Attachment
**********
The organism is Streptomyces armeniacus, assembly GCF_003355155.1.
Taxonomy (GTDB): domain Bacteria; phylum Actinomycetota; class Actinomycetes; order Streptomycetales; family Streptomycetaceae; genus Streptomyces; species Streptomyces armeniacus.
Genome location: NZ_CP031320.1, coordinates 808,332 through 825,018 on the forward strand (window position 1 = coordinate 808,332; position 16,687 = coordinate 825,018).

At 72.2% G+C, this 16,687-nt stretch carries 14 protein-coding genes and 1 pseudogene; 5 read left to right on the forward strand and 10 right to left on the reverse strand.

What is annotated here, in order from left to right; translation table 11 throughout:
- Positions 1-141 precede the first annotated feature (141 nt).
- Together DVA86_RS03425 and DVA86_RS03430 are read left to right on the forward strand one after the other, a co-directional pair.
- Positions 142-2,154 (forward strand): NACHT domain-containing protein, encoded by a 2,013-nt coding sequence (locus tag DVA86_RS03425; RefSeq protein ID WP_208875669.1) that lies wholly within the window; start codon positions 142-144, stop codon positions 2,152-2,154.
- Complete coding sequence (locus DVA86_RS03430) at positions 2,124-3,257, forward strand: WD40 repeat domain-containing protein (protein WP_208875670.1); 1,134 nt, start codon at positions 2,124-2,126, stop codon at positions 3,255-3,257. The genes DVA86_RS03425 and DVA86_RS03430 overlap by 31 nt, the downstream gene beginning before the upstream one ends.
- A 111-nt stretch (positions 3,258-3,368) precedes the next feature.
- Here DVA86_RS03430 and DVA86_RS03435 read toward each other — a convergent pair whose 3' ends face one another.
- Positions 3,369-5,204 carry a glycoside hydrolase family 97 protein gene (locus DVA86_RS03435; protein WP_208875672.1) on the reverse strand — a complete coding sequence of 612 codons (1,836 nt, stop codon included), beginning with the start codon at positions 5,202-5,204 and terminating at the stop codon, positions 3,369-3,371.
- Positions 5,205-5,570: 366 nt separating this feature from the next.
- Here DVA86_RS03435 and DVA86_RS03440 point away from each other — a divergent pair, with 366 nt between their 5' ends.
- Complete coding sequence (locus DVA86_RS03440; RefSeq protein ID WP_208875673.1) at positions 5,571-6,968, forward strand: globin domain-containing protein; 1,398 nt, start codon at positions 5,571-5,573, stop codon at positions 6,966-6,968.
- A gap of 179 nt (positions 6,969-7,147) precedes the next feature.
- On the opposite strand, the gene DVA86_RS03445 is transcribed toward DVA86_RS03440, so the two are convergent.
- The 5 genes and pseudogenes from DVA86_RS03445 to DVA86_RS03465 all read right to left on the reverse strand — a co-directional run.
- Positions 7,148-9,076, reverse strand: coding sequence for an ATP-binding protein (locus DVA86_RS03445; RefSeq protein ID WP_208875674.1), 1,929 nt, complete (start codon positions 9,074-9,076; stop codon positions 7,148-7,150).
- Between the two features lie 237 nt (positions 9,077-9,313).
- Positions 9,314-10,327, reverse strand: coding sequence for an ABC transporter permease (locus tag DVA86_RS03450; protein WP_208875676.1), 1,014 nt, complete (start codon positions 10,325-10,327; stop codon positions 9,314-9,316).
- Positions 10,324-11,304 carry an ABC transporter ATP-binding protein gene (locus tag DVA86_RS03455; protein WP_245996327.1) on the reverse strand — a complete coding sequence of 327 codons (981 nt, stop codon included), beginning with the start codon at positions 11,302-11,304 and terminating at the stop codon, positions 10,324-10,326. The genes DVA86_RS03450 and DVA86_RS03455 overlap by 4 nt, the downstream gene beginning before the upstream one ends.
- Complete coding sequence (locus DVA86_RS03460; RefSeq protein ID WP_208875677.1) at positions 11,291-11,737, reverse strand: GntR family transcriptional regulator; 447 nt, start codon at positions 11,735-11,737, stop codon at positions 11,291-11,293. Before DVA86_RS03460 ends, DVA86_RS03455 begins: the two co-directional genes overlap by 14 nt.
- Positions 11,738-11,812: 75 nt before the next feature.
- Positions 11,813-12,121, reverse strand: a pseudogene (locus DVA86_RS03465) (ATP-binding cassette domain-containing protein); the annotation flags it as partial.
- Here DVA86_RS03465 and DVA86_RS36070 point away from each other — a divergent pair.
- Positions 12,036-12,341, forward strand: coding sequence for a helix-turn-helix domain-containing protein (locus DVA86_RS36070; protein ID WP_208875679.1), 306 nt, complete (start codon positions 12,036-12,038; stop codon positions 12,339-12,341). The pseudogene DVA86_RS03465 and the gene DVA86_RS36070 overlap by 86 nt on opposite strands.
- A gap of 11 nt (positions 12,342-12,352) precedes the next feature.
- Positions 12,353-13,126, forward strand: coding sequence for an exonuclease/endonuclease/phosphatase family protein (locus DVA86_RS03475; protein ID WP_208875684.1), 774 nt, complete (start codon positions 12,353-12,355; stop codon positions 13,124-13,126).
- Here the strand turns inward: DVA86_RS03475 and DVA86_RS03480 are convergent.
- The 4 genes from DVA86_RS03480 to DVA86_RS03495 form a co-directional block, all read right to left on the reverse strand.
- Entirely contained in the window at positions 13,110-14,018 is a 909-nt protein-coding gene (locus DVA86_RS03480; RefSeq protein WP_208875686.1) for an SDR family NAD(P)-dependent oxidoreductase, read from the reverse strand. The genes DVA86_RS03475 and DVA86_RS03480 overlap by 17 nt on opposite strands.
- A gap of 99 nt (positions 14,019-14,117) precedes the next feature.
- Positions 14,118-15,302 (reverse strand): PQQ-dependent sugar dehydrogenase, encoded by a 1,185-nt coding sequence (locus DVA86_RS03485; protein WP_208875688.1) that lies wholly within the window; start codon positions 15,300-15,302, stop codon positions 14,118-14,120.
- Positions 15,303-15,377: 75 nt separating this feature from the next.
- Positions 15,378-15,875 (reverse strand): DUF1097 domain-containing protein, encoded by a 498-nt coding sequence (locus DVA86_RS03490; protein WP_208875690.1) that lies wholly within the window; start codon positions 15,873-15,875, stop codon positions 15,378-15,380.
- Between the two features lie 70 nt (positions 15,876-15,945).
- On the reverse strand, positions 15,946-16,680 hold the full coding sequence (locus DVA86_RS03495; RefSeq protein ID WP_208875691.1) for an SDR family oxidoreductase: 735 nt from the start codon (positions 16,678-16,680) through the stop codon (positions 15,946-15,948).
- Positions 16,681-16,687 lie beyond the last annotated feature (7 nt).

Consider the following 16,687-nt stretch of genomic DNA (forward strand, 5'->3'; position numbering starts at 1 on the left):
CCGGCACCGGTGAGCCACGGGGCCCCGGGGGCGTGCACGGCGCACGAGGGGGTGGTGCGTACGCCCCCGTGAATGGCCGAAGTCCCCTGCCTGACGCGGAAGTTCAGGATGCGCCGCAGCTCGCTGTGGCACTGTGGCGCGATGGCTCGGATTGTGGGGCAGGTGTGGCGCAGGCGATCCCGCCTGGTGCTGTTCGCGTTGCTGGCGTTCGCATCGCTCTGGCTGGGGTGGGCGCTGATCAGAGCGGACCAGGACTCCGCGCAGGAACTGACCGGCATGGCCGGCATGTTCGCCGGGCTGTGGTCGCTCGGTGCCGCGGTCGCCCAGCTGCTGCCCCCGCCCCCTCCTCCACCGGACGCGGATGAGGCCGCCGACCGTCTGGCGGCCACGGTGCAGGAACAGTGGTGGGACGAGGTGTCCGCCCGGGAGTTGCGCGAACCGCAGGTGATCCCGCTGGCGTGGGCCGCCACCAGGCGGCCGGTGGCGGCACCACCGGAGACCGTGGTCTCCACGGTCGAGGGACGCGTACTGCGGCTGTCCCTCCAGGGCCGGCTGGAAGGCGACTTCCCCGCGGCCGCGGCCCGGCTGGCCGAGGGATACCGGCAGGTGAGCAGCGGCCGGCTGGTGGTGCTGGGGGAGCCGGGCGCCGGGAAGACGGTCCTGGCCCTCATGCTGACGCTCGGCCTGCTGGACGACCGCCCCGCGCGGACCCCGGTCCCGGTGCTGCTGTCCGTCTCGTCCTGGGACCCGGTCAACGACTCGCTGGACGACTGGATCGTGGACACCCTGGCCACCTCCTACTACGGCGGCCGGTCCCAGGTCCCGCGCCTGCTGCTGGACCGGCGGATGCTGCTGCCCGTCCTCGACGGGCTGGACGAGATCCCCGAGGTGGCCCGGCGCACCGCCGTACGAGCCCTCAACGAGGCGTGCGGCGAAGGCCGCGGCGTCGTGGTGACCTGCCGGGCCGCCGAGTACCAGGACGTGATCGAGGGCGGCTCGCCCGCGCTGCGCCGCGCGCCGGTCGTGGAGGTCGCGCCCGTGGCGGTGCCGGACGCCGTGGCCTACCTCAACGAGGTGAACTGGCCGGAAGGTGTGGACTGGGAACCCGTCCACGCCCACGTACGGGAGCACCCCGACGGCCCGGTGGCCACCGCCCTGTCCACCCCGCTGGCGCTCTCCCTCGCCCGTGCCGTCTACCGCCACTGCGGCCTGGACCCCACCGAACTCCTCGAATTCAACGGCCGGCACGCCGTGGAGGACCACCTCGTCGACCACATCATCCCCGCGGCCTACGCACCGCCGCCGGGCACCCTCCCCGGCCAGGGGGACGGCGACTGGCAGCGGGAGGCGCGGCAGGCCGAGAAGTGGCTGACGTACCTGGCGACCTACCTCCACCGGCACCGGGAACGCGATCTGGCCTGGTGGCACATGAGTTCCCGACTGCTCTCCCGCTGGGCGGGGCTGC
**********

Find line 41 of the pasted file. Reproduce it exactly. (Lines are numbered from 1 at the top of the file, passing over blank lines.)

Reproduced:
CCGGCACCGGTGAGCCACGGGGCCCCGGGGGCGTGCACGGCGCACGAGGGGGTGGTGCGTACGCCCCCGTGAATGGCCGAAGTCCCCTGCCTGACGCGGAAGTTCAGGATGCGCCGCAGCTCGCTGTGGCACTGTGGCGCGATGGCTCGGATTGTGGGGCAGGTGTGGCGCAGGCGATCCCGCCTGGTGCTGTTCGCGTTGCTGGCGTTCGCATCGCTCTGGCTGGGGTGGGCGCTGATCAGAGCGGACCAGGACTCCGCGCAGGAACTGACCGGCATGGCCGGCATGTTCGCCGGGCTGTGGTCGCTCGGTGCCGCGGTCGCCCAGCTGCTGCCCCCGCCCCCTCCTCCACCGGACGCGGATGAGGCCGCCGACCGTCTGGCGGCCACGGTGCAGGAACAGTGGTGGGACGAGGTGTCCGCCCGGGAGTTGCGCGAACCGCAGGTGATCCCGCTGGCGTGGGCCGCCACCAGGCGGCCGGTGGCGGCACCACCGGAGACCGTGGTCTCCACGGTCGAGGGACGCGTACTGCGGCTGTCCCTCCAGGGCCGGCTGGAAGGCGACTTCCCCGCGGCCGCGGCCCGGCTGGCCGAGGGATACCGGCAGGTGAGCAGCGGCCGGCTGGTGGTGCTGGGGGAGCCGGGCGCCGGGAAGACGGTCCTGGCCCTCATGCTGACGCTCGGCCTGCTGGACGACCGCCCCGCGCGGACCCCGGTCCCGGTGCTGCTGTCCGTCTCGTCCTGGGACCCGGTCAACGACTCGCTGGACGACTGGATCGTGGACACCCTGGCCACCTCCTACTACGGCGGCCGGTCCCAGGTCCCGCGCCTGCTGCTGGACCGGCGGATGCTGCTGCCCGTCCTCGACGGGCTGGACGAGATCCCCGAGGTGGCCCGGCGCACCGCCGTACGAGCCCTCAACGAGGCGTGCGGCGAAGGCCGCGGCGTCGTGGTGACCTGCCGGGCCGCCGAGTACCAGGACGTGATCGAGGGCGGCTCGCCCGCGCTGCGCCGCGCGCCGGTCGTGGAGGTCGCGCCCGTGGCGGTGCCGGACGCCGTGGCCTACCTCAACGAGGTGAACTGGCCGGAAGGTGTGGACTGGGAACCCGTCCACGCCCACGTACGGGAGCACCCCGACGGCCCGGTGGCCACCGCCCTGTCCACCCCGCTGGCGCTCTCCCTCGCCCGTGCCGTCTACCGCCACTGCGGCCTGGACCCCACCGAACTCCTCGAATTCAACGGCCGGCACGCCGTGGAGGACCACCTCGTCGACCACATCATCCCCGCGGCCTACGCACCGCCGCCGGGCACCCTCCCCGGCCAGGGGGACGGCGACTGGCAGCGGGAGGCGCGGCAGGCCGAGAAGTGGCTGACGTACCTGGCGACCTACCTCCACCGGCACCGGGAACGCGATCTGGCCTGGTGGCACATGAGTTCCCGACTGCTCTCCCGCTGGGCGGGGCTGC